Police officers in Reykjavik, Iceland, are rarely armed. Halldor Kolbeins/AFP/Getty Images
A police raid Monday on a home in Reykjavík, Iceland, ended with the death of a 59-year-old man who was shot by officers after he reportedly fired a weapon at them.
According to local news outlets, it’s believed to be the first time in that nation of more than 315,000 people that someone has been killed by police fire.
That milestone in a country that’s been independent since 1944 and has been settled since the late 9th century, sent us in search of stories and statistics about guns and their role in Icelandic society.
For data, we turned to GunPolicy.org, an international database hosted by the University of Sydney’s School of Public Health. It reports:
— There are 30.3 firearms per 100 people in Iceland. It’s No. 15 in the world per capita. The U.S. comparison: “101.05 firearms per 100 people;” No. 1 in the world.
— In Iceland there were four gun-related deaths in 2009 (the most recent year GunPolicy.org has data for). That same year in the U.S. there were 31,347 gun-related deaths.
— “In Iceland, police officers on routine patrol do not carry a firearm. … Police in Iceland are reported to have 1,039 firearms.”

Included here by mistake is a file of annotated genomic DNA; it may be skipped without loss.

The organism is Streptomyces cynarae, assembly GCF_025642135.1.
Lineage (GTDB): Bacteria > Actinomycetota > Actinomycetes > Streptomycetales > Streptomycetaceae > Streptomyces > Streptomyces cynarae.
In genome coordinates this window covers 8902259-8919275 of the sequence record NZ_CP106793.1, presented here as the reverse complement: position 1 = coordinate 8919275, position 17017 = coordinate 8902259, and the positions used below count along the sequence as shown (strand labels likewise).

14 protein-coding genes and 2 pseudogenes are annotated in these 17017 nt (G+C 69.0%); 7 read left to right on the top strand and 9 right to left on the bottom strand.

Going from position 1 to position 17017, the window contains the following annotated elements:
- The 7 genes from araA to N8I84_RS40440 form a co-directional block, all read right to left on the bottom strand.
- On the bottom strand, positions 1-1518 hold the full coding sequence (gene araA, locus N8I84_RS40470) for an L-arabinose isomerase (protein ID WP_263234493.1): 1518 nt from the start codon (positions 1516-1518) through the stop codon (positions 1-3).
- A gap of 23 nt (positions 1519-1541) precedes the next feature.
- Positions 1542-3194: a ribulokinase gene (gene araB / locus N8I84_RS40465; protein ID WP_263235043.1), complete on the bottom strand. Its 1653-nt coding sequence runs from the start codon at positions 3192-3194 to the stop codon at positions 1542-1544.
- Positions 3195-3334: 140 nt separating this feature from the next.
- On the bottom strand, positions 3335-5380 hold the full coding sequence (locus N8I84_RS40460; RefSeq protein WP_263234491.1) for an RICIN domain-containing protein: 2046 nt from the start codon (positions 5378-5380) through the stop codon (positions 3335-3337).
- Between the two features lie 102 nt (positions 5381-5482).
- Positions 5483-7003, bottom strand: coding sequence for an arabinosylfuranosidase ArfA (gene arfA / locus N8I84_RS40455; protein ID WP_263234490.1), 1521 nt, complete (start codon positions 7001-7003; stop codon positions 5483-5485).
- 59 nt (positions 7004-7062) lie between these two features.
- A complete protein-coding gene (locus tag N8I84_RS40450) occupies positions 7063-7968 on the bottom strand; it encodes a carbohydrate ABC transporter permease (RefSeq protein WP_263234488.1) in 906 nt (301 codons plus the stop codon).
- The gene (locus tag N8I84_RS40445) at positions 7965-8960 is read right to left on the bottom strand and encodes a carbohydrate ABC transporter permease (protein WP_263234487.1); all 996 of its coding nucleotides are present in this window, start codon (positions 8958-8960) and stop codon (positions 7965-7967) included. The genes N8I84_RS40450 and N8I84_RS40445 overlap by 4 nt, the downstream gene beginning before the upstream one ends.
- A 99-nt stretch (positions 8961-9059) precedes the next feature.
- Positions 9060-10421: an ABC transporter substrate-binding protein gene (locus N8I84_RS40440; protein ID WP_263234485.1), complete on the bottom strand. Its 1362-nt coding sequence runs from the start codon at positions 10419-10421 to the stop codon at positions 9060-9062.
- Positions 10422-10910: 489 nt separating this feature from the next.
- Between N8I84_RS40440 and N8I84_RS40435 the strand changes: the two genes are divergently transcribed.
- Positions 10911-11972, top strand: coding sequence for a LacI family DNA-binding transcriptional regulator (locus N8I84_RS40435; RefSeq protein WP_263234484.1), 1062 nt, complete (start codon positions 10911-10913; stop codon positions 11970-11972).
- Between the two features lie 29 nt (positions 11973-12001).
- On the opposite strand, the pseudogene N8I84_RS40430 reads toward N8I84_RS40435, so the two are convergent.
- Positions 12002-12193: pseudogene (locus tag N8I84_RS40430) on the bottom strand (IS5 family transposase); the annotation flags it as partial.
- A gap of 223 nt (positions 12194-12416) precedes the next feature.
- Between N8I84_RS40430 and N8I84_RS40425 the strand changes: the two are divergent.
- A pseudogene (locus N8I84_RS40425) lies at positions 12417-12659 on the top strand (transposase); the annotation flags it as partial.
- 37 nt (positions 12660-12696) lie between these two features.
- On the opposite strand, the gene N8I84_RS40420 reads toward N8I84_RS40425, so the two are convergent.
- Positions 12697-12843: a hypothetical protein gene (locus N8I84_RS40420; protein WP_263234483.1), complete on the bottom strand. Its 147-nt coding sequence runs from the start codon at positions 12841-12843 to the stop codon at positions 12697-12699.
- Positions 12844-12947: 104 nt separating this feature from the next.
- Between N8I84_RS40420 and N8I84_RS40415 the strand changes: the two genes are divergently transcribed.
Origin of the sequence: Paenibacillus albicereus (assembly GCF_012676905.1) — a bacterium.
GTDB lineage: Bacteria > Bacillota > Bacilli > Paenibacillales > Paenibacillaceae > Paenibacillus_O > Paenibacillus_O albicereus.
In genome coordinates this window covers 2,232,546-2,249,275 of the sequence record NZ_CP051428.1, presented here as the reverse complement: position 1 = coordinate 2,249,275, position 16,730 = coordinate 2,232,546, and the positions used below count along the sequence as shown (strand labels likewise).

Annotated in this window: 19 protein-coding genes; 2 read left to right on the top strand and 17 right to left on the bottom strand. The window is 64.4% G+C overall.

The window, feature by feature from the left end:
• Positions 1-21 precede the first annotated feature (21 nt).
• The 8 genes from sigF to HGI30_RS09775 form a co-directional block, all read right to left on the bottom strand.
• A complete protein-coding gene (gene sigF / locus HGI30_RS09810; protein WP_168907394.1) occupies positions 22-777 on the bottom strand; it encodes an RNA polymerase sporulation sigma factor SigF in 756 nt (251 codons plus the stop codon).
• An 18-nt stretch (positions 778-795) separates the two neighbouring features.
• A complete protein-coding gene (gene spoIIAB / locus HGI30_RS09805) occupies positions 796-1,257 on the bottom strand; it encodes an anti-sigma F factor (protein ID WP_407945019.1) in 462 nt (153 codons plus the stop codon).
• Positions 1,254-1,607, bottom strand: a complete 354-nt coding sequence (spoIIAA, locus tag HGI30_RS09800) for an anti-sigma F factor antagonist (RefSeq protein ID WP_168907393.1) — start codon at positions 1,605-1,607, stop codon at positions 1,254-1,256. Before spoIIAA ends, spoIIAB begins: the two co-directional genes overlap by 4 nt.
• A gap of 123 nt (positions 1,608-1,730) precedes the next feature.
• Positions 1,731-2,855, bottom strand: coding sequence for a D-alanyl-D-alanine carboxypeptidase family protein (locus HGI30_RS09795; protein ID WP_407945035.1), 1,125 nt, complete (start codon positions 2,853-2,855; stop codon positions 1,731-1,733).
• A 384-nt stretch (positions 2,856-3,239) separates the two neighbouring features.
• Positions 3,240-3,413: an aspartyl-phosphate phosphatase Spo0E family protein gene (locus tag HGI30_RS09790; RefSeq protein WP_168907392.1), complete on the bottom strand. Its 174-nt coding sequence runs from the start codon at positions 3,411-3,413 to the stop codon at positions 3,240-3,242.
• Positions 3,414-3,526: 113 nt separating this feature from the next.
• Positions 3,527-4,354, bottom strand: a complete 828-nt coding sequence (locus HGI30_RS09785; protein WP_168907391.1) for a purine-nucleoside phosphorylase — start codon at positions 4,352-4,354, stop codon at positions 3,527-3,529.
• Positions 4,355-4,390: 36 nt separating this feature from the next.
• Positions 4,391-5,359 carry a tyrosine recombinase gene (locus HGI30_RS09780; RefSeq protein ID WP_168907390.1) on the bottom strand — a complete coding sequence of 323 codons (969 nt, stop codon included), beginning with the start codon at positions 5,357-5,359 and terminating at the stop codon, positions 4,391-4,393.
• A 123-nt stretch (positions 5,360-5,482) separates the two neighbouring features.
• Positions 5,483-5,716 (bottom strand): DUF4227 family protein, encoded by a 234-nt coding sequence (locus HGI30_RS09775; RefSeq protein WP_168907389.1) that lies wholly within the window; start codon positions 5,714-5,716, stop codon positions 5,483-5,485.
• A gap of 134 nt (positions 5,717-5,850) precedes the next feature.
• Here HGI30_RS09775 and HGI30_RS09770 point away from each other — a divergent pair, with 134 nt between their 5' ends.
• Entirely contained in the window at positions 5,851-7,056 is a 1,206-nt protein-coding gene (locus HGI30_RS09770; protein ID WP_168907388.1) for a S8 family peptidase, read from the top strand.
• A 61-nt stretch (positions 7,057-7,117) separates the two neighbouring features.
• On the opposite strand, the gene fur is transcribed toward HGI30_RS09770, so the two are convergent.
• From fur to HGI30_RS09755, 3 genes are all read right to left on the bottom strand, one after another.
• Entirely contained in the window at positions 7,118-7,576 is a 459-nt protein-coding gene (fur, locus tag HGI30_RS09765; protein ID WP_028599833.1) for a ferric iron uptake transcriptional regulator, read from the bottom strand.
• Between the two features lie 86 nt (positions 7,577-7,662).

As for why gun deaths are so low, earlier this year International Business Times wrote a piece headlined “Iceland: Plenty Of Guns, But Hardly Any Violence.” It reported that the trend “could possibly be attributed to strict gun control laws in Iceland — a national database registers and tracks all guns, and all gun buyers must be licensed by the state to possess firearms.” Also:
“Elvar Árni Lund, chairman of the Hunting Association of Iceland, told Iceland Review: ‘Semi-automatic rifles are banned and handgun ownership is fortunately low, mostly in connection with sharpshooting. Gun ownership in Iceland is mostly for the purpose of hunting and practicing sport. … It is in our culture to hunt wild animals.’ ”
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Read original article – Published December 02, 2013 2:15 PM